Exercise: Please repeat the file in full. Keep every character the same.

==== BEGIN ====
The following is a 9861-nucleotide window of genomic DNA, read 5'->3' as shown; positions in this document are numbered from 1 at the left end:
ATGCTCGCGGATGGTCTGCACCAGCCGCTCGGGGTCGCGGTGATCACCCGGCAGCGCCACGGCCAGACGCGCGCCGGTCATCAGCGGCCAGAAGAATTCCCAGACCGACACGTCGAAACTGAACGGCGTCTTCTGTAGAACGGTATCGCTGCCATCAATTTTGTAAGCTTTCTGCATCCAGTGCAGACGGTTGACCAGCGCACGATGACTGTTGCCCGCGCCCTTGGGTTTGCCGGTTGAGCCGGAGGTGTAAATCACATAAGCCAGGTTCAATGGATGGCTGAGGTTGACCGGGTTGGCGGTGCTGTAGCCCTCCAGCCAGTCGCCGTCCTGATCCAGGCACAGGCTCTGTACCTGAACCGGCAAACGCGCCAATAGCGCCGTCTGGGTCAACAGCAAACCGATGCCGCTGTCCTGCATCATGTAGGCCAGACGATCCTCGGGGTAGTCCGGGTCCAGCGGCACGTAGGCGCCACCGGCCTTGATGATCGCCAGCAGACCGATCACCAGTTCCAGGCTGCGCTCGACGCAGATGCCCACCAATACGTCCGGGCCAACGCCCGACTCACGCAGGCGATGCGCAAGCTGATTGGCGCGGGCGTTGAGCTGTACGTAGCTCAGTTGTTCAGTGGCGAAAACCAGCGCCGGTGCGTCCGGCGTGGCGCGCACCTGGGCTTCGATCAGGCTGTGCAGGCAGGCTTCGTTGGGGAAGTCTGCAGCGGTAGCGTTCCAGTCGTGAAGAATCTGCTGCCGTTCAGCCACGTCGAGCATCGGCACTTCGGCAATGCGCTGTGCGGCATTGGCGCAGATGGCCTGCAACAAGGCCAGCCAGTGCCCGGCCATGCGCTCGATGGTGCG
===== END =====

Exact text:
The following is a 9861-nucleotide window of genomic DNA, read 5'->3' as shown; positions in this document are numbered from 1 at the left end:
ATGCTCGCGGATGGTCTGCACCAGCCGCTCGGGGTCGCGGTGATCACCCGGCAGCGCCACGGCCAGACGCGCGCCGGTCATCAGCGGCCAGAAGAATTCCCAGACCGACACGTCGAAACTGAACGGCGTCTTCTGTAGAACGGTATCGCTGCCATCAATTTTGTAAGCTTTCTGCATCCAGTGCAGACGGTTGACCAGCGCACGATGACTGTTGCCCGCGCCCTTGGGTTTGCCGGTTGAGCCGGAGGTGTAAATCACATAAGCCAGGTTCAATGGATGGCTGAGGTTGACCGGGTTGGCGGTGCTGTAGCCCTCCAGCCAGTCGCCGTCCTGATCCAGGCACAGGCTCTGTACCTGAACCGGCAAACGCGCCAATAGCGCCGTCTGGGTCAACAGCAAACCGATGCCGCTGTCCTGCATCATGTAGGCCAGACGATCCTCGGGGTAGTCCGGGTCCAGCGGCACGTAGGCGCCACCGGCCTTGATGATCGCCAGCAGACCGATCACCAGTTCCAGGCTGCGCTCGACGCAGATGCCCACCAATACGTCCGGGCCAACGCCCGACTCACGCAGGCGATGCGCAAGCTGATTGGCGCGGGCGTTGAGCTGTACGTAGCTCAGTTGTTCAGTGGCGAAAACCAGCGCCGGTGCGTCCGGCGTGGCGCGCACCTGGGCTTCGATCAGGCTGTGCAGGCAGGCTTCGTTGGGGAAGTCTGCAGCGGTAGCGTTCCAGTCGTGAAGAATCTGCTGCCGTTCAGCCACGTCGAGCATCGGCACTTCGGCAATGCGCTGTGCGGCATTGGCGCAGATGGCCTGCAACAAGGCCAGCCAGTGCCCGGCCATGCGCTCGATGGTGCG